the case, but can I ask you to start, weve teased a little bit about Rubicon, but 5

Author : manjikefabvikol
Publish Date : 2021-04-19 03:43:55
the case, but can I ask you to start, weve teased a little bit about Rubicon, but 5

Brian Kenny: I want to thank you both for joining me on Cold Call today. It's a great case and I'm glad we had an opportunity to discuss it. So, Nate Morris, Shai Bernstein, thanks again for being on Cold Call.

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Rubicon began with a bold idea: create a cloud-based, full-service waste management platform, providing efficient service anywhere in the US. Their mobile app did for waste management what Uber had done for taxi service. Five years after the case’s publication, Harvard Business School Associate Professor Shai Bernstein and Rubicon founder and CEO Nate Morris discuss how the software startup leveraged technology to disrupt the waste industry and other enduring lessons of professor Bill Sahlman’s case about Rubicon.

Brian Kenny: Americans throw a lot of stuff away. I mean, more than people in other countries. Americans average 4.5 pounds of waste per day, compared with the global average of about 1.6 pounds per day. Now, four and a half pounds may not sound so bad, but it adds up. That's 1,600 pounds per individual, and 6,500 pounds per family over the course of a year. All in, Americans produced 292 million tons of waste in 2018, according to the Environmental Protection Agency. So, where does it all go? Is one person's trash really another person's treasure?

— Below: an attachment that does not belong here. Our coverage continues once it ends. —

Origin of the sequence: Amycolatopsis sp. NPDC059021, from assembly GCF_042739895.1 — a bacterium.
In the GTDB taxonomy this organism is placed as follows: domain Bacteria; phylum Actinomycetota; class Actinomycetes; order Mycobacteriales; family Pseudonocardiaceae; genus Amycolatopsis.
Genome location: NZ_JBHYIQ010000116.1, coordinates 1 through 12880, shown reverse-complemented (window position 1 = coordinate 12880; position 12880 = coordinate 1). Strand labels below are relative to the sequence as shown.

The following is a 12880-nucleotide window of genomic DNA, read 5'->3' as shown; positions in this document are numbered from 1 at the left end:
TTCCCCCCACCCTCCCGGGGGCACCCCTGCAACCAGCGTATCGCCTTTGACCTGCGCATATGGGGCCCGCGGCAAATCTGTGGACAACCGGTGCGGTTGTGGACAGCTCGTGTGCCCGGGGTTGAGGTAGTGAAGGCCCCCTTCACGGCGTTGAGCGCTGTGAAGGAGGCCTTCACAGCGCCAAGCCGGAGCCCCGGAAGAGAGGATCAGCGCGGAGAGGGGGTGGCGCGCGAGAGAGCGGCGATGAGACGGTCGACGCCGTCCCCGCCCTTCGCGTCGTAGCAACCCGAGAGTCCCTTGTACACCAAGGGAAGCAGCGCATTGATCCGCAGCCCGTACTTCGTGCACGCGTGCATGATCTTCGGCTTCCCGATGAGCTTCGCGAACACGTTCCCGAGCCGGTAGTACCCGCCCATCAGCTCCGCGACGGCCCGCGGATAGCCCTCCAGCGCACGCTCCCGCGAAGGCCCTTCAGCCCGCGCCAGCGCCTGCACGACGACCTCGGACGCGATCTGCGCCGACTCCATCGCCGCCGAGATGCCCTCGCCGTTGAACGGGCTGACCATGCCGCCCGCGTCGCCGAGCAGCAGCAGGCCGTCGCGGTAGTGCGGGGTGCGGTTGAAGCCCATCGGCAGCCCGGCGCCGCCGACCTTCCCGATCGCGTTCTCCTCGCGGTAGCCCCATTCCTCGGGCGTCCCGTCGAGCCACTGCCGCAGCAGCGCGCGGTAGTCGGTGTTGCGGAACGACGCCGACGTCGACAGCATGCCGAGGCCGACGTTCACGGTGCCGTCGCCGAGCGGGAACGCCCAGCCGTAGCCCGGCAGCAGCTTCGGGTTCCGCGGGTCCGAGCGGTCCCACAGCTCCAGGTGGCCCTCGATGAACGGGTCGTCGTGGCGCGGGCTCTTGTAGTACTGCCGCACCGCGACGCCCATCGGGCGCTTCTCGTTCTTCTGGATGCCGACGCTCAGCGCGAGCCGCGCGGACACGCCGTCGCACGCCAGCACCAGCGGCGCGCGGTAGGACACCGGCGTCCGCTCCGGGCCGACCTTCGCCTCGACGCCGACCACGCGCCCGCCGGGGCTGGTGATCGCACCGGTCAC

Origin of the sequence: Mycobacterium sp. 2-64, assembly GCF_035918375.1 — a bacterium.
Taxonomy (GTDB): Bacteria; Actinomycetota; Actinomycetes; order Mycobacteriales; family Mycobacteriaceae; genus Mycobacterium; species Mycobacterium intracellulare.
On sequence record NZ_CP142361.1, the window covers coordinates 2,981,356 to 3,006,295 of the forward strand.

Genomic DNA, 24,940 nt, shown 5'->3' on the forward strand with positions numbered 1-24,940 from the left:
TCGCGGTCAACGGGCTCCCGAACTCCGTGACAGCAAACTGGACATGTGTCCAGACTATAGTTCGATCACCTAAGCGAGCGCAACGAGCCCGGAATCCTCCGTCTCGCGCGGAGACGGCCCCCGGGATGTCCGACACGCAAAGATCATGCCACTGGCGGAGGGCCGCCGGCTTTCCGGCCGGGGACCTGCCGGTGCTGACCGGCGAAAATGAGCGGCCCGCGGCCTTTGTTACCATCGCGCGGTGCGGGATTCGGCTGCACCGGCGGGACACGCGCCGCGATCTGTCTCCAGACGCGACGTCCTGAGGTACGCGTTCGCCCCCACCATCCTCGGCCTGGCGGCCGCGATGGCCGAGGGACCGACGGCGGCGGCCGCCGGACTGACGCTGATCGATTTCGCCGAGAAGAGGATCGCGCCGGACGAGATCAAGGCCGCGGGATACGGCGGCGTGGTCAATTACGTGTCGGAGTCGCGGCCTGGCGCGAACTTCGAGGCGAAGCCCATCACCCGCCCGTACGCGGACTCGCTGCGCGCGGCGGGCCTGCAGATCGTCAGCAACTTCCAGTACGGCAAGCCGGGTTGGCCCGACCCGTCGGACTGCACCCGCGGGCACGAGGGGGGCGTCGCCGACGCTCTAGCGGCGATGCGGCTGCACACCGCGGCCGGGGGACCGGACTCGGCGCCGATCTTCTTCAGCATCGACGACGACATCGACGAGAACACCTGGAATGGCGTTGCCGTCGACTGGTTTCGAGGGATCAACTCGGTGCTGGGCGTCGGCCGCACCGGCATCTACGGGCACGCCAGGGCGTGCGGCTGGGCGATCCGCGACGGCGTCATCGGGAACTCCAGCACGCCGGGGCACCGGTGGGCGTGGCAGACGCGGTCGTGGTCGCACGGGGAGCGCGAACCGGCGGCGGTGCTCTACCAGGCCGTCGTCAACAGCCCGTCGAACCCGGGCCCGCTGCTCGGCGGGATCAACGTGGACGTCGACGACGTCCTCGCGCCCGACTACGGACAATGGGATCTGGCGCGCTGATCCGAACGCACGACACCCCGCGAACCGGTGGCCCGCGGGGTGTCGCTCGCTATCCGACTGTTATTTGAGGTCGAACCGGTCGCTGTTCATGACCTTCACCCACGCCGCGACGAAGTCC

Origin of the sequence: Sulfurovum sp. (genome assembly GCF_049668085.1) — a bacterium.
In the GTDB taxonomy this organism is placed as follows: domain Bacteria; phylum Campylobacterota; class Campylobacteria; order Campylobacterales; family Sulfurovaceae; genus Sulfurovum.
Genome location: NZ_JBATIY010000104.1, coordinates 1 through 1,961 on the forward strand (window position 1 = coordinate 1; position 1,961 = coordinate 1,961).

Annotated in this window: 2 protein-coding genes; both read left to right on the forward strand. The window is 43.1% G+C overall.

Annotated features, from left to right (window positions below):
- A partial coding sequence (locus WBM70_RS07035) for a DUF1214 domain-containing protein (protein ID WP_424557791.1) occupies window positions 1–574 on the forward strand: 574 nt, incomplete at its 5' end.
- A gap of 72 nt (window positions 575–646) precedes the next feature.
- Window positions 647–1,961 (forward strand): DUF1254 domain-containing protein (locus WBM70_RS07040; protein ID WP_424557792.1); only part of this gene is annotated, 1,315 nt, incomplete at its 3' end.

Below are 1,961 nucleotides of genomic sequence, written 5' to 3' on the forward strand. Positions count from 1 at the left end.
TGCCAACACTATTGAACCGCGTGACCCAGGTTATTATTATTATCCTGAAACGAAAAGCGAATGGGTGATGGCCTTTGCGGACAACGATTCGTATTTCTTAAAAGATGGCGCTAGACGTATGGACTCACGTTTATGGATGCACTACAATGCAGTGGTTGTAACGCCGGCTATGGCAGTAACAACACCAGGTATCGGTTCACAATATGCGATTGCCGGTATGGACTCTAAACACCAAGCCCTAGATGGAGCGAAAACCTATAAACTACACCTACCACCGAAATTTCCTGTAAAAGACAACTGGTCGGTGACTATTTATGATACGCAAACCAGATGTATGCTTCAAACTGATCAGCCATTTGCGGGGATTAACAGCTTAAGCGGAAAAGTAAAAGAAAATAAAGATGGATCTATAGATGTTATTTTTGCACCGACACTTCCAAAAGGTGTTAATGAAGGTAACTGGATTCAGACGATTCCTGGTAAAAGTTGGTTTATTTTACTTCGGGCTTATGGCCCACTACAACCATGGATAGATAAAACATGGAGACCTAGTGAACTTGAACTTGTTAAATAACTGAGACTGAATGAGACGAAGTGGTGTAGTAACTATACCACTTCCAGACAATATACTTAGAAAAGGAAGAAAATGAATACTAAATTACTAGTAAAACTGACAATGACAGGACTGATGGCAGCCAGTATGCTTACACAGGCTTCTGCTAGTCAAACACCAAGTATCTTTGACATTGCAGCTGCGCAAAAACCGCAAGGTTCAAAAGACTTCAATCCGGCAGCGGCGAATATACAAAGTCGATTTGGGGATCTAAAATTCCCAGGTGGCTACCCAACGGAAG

Today on Cold Call, we'll sort through the waste management sector with Professor Shai Bernstein and guest Nate Morris on a case entitled, Rubicon Global. I'm your host, Brian Kenny, and you're listening to Cold Call, on the HBR Presents network.

Professor Shai Bernstein's research focuses on financial issues related to startups and high growth firms, and the interaction of these issues with innovation and entrepreneurial activity. Nate Morris is the founder of Morris Industries, a Lexington, Kentucky-based conglomerate that is re-imagining the industrial economy. His passion to solve the environmental threats posed by global waste led him to found Rubicon, which is the subject of our case today. Thank you both for joining me.

Shai Bernstein: Thank you very much for having us.

Nate Morris: Thank you, Brian. We're delighted to be here.

Brian Kenny: Yes, it's great to have you both. And part of the reason that we wanted to talk about this case is because I believe this is the fifth anniversary year of it. It's been in the curriculum at the Business School for some time, and it still surfaces some of the issues that are most relevant today in business school curricula. Always fun to have the protagonist in a case join us as well, Nate, so I'm glad that you're able to be here.